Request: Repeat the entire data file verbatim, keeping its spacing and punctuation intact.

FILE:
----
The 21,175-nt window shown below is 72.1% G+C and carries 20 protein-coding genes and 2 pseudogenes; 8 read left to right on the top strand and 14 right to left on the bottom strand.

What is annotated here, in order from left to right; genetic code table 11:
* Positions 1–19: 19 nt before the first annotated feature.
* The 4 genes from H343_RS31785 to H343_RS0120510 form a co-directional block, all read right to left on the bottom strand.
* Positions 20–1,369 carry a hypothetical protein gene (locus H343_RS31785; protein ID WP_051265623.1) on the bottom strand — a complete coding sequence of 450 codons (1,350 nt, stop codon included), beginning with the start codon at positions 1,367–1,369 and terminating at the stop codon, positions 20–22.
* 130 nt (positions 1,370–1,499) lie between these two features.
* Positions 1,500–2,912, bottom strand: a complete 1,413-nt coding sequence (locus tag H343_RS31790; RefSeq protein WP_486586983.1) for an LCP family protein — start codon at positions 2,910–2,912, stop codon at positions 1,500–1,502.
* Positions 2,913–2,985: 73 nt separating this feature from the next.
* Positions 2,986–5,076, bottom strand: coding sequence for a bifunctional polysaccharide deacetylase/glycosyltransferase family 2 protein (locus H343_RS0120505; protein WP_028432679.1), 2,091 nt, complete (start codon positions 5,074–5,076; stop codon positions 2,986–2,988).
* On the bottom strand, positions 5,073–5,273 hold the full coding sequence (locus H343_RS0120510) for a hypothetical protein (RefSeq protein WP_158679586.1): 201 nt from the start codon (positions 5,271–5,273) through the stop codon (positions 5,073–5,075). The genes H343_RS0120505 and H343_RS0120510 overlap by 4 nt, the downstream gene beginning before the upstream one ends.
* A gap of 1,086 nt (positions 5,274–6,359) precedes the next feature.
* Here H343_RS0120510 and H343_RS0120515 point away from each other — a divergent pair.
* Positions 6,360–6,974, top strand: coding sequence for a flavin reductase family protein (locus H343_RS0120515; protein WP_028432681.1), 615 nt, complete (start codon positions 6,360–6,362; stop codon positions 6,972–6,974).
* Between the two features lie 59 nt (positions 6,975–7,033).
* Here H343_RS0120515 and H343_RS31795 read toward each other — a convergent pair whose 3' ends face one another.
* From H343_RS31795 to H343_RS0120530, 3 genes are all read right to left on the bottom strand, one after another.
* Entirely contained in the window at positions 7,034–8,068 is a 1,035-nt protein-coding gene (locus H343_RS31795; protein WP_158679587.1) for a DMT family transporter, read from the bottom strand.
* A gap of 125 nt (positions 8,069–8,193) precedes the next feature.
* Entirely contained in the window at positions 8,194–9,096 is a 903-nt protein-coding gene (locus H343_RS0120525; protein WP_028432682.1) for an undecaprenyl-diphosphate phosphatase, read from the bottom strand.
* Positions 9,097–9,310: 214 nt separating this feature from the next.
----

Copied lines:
The 21,175-nt window shown below is 72.1% G+C and carries 20 protein-coding genes and 2 pseudogenes; 8 read left to right on the top strand and 14 right to left on the bottom strand.

What is annotated here, in order from left to right; genetic code table 11:
* Positions 1–19: 19 nt before the first annotated feature.
* The 4 genes from H343_RS31785 to H343_RS0120510 form a co-directional block, all read right to left on the bottom strand.
* Positions 20–1,369 carry a hypothetical protein gene (locus H343_RS31785; protein ID WP_051265623.1) on the bottom strand — a complete coding sequence of 450 codons (1,350 nt, stop codon included), beginning with the start codon at positions 1,367–1,369 and terminating at the stop codon, positions 20–22.
* 130 nt (positions 1,370–1,499) lie between these two features.
* Positions 1,500–2,912, bottom strand: a complete 1,413-nt coding sequence (locus tag H343_RS31790; RefSeq protein WP_486586983.1) for an LCP family protein — start codon at positions 2,910–2,912, stop codon at positions 1,500–1,502.
* Positions 2,913–2,985: 73 nt separating this feature from the next.
* Positions 2,986–5,076, bottom strand: coding sequence for a bifunctional polysaccharide deacetylase/glycosyltransferase family 2 protein (locus H343_RS0120505; protein WP_028432679.1), 2,091 nt, complete (start codon positions 5,074–5,076; stop codon positions 2,986–2,988).
* On the bottom strand, positions 5,073–5,273 hold the full coding sequence (locus H343_RS0120510) for a hypothetical protein (RefSeq protein WP_158679586.1): 201 nt from the start codon (positions 5,271–5,273) through the stop codon (positions 5,073–5,075). The genes H343_RS0120505 and H343_RS0120510 overlap by 4 nt, the downstream gene beginning before the upstream one ends.
* A gap of 1,086 nt (positions 5,274–6,359) precedes the next feature.
* Here H343_RS0120510 and H343_RS0120515 point away from each other — a divergent pair.
* Positions 6,360–6,974, top strand: coding sequence for a flavin reductase family protein (locus H343_RS0120515; protein WP_028432681.1), 615 nt, complete (start codon positions 6,360–6,362; stop codon positions 6,972–6,974).
* Between the two features lie 59 nt (positions 6,975–7,033).
* Here H343_RS0120515 and H343_RS31795 read toward each other — a convergent pair whose 3' ends face one another.
* From H343_RS31795 to H343_RS0120530, 3 genes are all read right to left on the bottom strand, one after another.
* Entirely contained in the window at positions 7,034–8,068 is a 1,035-nt protein-coding gene (locus H343_RS31795; protein WP_158679587.1) for a DMT family transporter, read from the bottom strand.
* A gap of 125 nt (positions 8,069–8,193) precedes the next feature.
* Entirely contained in the window at positions 8,194–9,096 is a 903-nt protein-coding gene (locus H343_RS0120525; protein WP_028432682.1) for an undecaprenyl-diphosphate phosphatase, read from the bottom strand.
* Positions 9,097–9,310: 214 nt separating this feature from the next.